Operating Engineers Pension Trust, et al., Plaintiffs, v. Carroll E. Wilson and Patricia J. Wilson, Individually Anddba Wilson Equipment, a Partnership,defendants-third-party Plaintiffs-appellees, v. International Union of Operating Engineers Local No. 12,afl-cio, Third-party Defendants-appellants, 915 F.2d 535 (9th Cir. 1990)Annotate this Case
Anthony R. Segall, Reich, Adell & Crost, Los Angeles, Cal., for third party defendants-appellants.
Richard M. Freeman, Dennis Childs, Sheppard, Mullin, Richter & Hampton, San Diego, Cal., for defendants-third party plaintiffs-appellees.
Appeal from the United States District Court for the Southern District of California.
Before HUG and CANBY, Circuit Judges, and EZRA,* District Judge.
HUG, Circuit Judge:
This case involves an action brought by various union welfare trust funds against the Wilsons, alleging that they failed to pay fringe benefit contributions under a collective bargaining agreement. The Wilsons answered, contending that the contract was void because the union business agent had induced Carroll Wilson to sign the agreement by fraudulent representations. The Wilsons also filed a third-party complaint against appellant International Union of Operating Engineers, Local No. 12 ("Local 12") on various state and federal law theories. After a jury responded to interrogatories and rendered a special verdict, the district judge entered judgment for the Wilsons against the union trust funds, invalidating the collective bargaining agreement and assessing attorneys' fees. A judgment against Local 12 for damages on a state law claim for fraudulently inducing the execution of the agreement, and a judgment against both for attorneys' fees was entered. Local 12 appeals; the trust funds do not. The principal issue in this appeal is whether the Wilsons' claim against Local 12 for fraudulent inducement to enter into a contract is preempted by section 301 of the National Labor Relations Act. We hold it is not and affirm the judgment.
The Wilsons are owners of Wilson Equipment Company. Although Wilson Equipment Company was a non-union shop, Carroll Wilson had been a member of Local 12 for five years prior to the dispute at issue. In May, 1982, Carroll Wilson, acting in his capacity as co-owner of Wilson Equipment Company, was removing dirt from a local jobsite. Wilson had secured permission from the project's general contractor to remove the dirt from the jobsite. While in the process of removing the dirt, Wilson was approached by Hoss Kinsey, a business representative of Local 12. The conversation that ensued forms the basis of this litigation.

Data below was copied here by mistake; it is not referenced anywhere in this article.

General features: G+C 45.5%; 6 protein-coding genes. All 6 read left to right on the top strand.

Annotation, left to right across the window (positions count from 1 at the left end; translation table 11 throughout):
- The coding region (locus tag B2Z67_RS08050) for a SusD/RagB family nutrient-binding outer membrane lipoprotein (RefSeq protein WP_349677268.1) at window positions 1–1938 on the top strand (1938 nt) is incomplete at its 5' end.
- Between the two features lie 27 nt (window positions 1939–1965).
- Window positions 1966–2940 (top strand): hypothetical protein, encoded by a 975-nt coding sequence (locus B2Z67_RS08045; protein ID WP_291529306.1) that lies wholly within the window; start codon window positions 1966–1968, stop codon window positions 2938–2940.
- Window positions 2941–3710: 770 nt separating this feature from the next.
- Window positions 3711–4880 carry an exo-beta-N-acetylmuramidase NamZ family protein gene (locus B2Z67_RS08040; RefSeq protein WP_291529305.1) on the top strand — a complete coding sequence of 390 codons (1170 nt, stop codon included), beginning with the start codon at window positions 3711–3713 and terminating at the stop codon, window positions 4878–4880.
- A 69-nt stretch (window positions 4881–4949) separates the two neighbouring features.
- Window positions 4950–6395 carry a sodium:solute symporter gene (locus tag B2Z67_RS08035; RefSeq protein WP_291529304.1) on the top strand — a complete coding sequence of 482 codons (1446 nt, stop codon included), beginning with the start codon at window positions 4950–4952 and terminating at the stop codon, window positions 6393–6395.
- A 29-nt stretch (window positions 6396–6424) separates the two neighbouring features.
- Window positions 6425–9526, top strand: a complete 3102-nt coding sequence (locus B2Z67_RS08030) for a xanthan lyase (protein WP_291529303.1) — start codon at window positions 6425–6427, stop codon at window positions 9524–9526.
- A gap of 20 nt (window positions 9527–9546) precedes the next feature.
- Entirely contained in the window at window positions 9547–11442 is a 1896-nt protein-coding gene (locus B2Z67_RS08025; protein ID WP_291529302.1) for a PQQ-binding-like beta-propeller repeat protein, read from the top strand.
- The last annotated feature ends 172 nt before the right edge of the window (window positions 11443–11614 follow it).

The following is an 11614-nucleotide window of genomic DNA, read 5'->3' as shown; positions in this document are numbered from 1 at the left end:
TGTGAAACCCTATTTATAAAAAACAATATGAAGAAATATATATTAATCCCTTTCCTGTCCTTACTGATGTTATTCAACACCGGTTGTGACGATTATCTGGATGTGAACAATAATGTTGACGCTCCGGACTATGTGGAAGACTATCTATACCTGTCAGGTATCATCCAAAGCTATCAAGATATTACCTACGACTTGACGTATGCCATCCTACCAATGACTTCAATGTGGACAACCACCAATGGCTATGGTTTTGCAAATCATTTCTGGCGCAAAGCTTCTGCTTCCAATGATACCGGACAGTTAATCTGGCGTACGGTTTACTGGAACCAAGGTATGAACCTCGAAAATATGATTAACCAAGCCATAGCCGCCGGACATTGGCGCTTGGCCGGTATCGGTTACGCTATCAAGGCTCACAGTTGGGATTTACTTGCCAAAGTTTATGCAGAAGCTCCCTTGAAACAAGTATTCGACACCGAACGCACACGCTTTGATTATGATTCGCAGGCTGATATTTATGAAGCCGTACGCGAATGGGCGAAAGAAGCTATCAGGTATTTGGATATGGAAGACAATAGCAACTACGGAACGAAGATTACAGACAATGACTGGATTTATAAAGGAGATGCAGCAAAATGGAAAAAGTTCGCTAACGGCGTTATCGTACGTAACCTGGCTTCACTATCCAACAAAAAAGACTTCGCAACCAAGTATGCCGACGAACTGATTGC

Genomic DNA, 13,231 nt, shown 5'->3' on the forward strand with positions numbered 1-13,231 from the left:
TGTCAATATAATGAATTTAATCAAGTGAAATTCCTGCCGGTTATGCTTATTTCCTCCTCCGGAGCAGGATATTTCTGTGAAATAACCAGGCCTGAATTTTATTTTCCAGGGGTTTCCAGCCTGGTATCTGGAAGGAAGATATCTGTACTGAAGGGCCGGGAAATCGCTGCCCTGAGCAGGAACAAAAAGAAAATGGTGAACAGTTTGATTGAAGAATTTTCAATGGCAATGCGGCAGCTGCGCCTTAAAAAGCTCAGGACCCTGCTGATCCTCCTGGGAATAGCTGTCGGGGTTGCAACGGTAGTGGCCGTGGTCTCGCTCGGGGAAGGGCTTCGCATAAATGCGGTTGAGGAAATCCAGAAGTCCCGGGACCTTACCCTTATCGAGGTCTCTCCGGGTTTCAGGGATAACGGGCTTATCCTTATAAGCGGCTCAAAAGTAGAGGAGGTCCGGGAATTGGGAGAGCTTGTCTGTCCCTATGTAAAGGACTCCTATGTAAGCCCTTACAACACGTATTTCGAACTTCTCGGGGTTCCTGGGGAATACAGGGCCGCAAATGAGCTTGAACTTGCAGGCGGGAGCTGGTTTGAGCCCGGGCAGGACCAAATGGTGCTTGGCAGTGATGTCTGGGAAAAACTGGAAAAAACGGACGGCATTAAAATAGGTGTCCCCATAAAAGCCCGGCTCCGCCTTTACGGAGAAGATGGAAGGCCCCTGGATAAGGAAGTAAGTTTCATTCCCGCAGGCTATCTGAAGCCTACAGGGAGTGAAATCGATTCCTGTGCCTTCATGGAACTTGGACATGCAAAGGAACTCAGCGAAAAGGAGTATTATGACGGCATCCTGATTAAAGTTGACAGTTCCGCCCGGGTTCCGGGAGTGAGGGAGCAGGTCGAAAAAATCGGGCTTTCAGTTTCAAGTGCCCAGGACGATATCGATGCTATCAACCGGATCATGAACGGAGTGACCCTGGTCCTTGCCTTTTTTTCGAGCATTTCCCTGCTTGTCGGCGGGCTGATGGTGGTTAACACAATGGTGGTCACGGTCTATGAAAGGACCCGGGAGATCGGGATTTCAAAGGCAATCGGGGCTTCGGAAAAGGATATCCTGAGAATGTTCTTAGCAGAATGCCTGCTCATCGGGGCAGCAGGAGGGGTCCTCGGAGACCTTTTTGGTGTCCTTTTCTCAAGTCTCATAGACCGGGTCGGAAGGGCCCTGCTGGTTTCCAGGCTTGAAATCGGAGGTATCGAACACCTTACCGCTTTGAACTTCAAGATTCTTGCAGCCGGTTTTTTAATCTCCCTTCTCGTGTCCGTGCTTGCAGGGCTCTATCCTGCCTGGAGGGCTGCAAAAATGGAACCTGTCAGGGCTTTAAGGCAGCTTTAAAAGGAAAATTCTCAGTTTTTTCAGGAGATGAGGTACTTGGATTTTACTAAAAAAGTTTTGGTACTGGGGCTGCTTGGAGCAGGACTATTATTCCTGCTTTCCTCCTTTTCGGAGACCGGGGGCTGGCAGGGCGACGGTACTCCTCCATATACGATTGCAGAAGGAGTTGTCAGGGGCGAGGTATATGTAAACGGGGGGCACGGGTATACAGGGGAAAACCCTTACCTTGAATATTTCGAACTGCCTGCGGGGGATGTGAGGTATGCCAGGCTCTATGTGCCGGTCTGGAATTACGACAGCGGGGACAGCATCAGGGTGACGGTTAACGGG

It is undisputed on appeal that Kinsey told Wilson that everyone working at the jobsite had to be "union," and that Wilson could not continue removing the dirt unless he signed certain forms. Wilson also asked Kinsey if signing the forms would change his status with Local 12. Kinsey told Wilson it would not. Wilson then signed the forms on the hood of Kinsey's car without reading them.
Both of Kinsey's statements were false. Wilson did not need to sign an agreement with Local 12 in order to continue removing the dirt from the jobsite. Further, the agreement signed by Wilson did, in fact, change his status with the union. The agreement made Wilson a party to an owner-operator agreement, requiring the Wilsons to pay their employees union wages and contribute to employee benefit trust funds. An owner-operator agreement allows a member of Local 12 to operate a piece of heavy equipment to which he holds title. When the owner-operator hires other employees, the agreement operates as a short-form collective bargaining agreement. At the time Wilson signed the owner-operator agreement, he had three full-time employees.
The Wilsons did not make the contributions to the trust funds as required by the agreement. As a result, the Operating Engineers Pension Trust, Operating Engineers Health and Welfare Fund, Operating Engineers Vacation-Holiday Savings Trust, and Operating Engineers Training Trust ("the Trusts") brought an action against the Wilsons to collect the delinquent contributions. The Wilsons answered and filed a third-party complaint against Local 12 and Kinsey. The claims against Kinsey were dismissed by stipulation of the parties before trial.